The book consists of 60+ heroes. It might be challenging to follow; that’s why I’d advise you to read it in two or maximum three sittings, preferably as a paperback, in the span of a week. It shouldn’t be that hard, the book is only 200 pages long.

I’d like to mention, though, the character called Mara – the Queen of the Surreal Kingdom, hidden beneath the murky waters of Pearl (the ninth planet). She or He, or both, is the ruler of the demonic powers, the yin and the yang of the Magical Universe, the catcher of Time. I often ask myself, what would I do to stop the time? Would I be as cruel as Mara? Who knows?

Unfortunately, the most powerful people are often showing signs of cruelty, especially when they are too close to achieve or find something they dreamed of for so long…

There’s also a couple of funny metaphysical characters in my book: Mister Time himself – a horny old man who is spending his eternal life locked inside of the closed zone; and his lovely Elsa-chair, which is an actual chair that can talk, walk, and joke.

What were some themes that were important for you to explore in this book?

As I already mentioned, this novel is a sketch of our society. I tried to glimpse into the future without going deep into psychology, relationships, political fights, and the danger of artificial power. I tried to show as many typical characters of the Earth as possible.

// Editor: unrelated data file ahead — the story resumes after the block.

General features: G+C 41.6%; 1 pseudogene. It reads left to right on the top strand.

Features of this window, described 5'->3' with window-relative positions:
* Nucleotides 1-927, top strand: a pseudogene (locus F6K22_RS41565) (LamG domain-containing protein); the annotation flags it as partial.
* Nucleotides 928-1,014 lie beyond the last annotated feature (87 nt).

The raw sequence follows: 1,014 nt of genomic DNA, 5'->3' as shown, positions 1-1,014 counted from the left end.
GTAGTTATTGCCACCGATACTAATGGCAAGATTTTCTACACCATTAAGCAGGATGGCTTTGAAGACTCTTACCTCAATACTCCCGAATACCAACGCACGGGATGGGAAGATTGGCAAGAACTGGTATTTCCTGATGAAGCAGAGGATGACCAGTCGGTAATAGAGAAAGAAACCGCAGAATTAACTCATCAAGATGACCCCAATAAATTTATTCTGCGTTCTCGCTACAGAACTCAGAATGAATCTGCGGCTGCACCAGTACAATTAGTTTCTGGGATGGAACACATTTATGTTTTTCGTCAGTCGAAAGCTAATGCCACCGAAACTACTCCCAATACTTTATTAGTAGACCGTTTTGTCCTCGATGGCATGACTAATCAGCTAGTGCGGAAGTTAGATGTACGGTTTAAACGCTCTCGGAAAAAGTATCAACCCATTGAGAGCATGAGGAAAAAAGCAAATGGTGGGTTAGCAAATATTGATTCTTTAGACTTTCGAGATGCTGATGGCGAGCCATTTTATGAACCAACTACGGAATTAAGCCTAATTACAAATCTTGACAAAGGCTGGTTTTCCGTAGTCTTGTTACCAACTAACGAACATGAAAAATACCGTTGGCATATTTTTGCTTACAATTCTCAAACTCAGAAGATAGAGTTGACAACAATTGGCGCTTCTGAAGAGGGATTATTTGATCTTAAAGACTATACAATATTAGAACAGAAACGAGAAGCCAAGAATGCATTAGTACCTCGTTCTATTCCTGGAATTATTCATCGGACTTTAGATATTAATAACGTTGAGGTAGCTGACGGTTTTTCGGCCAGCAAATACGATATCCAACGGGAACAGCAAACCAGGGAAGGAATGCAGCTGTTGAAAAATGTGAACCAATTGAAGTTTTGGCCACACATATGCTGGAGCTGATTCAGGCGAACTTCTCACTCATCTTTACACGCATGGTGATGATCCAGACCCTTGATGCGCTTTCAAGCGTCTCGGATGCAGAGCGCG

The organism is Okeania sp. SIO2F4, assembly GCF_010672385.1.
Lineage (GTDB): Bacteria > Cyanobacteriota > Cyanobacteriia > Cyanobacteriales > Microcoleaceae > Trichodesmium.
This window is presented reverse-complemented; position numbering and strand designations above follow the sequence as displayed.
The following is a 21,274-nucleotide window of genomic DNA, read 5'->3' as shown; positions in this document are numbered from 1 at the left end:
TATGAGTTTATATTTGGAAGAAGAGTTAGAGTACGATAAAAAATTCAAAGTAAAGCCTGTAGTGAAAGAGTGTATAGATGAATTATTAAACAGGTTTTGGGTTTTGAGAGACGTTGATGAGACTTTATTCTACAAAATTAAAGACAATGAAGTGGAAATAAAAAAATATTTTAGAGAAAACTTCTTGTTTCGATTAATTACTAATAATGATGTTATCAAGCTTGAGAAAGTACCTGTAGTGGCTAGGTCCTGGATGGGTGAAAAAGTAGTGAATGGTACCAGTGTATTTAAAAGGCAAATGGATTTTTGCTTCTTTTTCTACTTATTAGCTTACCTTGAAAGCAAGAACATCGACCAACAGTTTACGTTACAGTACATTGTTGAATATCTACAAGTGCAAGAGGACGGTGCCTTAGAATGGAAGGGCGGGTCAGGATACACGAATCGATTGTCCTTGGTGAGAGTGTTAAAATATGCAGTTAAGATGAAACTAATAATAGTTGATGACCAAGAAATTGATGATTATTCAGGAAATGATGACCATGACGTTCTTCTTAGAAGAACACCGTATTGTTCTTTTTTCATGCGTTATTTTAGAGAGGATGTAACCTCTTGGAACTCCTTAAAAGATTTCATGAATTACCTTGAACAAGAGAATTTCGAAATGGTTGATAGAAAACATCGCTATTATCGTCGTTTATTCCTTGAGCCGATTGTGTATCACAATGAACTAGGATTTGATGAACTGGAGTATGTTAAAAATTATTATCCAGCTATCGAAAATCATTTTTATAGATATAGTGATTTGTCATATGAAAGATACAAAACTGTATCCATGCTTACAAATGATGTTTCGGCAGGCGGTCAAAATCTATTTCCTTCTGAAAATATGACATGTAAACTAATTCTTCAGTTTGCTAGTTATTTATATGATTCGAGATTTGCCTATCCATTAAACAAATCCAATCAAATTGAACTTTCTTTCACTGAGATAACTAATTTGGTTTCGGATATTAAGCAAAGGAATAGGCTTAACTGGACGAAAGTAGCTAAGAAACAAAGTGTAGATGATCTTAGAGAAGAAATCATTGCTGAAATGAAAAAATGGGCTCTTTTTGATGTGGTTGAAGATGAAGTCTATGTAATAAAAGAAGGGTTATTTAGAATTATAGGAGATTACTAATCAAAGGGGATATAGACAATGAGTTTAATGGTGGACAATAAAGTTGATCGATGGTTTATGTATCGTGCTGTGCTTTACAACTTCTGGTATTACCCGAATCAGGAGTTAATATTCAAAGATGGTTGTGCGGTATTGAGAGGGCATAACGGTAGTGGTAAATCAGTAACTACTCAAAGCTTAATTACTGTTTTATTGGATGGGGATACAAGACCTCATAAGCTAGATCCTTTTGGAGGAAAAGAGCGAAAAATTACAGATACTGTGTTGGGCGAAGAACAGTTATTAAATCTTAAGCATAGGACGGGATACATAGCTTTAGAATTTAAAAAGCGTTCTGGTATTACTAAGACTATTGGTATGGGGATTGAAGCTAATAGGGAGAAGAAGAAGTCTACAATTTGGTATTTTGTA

One of the themes, of course, is the search for happiness. People are always searching for something, they are never satisfied, and this kind of dissatisfaction, as we see, leads to a lot of problems.

It doesn’t matter which theme or question you are going to pick, there’s an answer or a hero to that in ‘The Pearl Territory’.
The book is written in two formats: 50% private journals and 50% dialogues.

What is the next book that you are working on and when will it be available?

I’m working on a book called ‘The Secrets of A-Ria’, the second book in the trilogy Child of Illusion, for young adults. Genre: metaphysical fantasy, absurdist. I’m writing humorous fiction for adults, so I find it quite challenging to write for teens.

I see it as a separate book, which means you don’t need to read book 1 to understand or follow the story in book 2. The plot revolves around Codes’ land, called A-Ria – the place unseen and inaccessible by humans. The main character, Aileen, is the Code of Death, who regulates the normal flow of life on Earth. But, as always, the Earth is in danger, as well as the Land of A-Ria. The Black Creeper is coming…

The message of this book: monsters don’t always look like monsters.

It will be available in the summer of 2021.

Author Links: GoodReads | Twitter | Website

After humanity was wiped off the face of the Earth by an unexpected gamma-ray, humans built their lives on Titan inside a colony they call “Netericus.” There were 1296 original survivors.

“Netericus” has 19,347 strict and 6,980 flexible rules. The people feel trapped… Loneliness is spreading between members of the community, which is divided into “primitive” and “advanced” humans. The list of rules grows, as does the fear. A team of scientists finally makes a long-awaited breakthrough about the location of the Pearl, the 9th planet. The desire to start a new life and finally breathe outside awakes in many hearts again.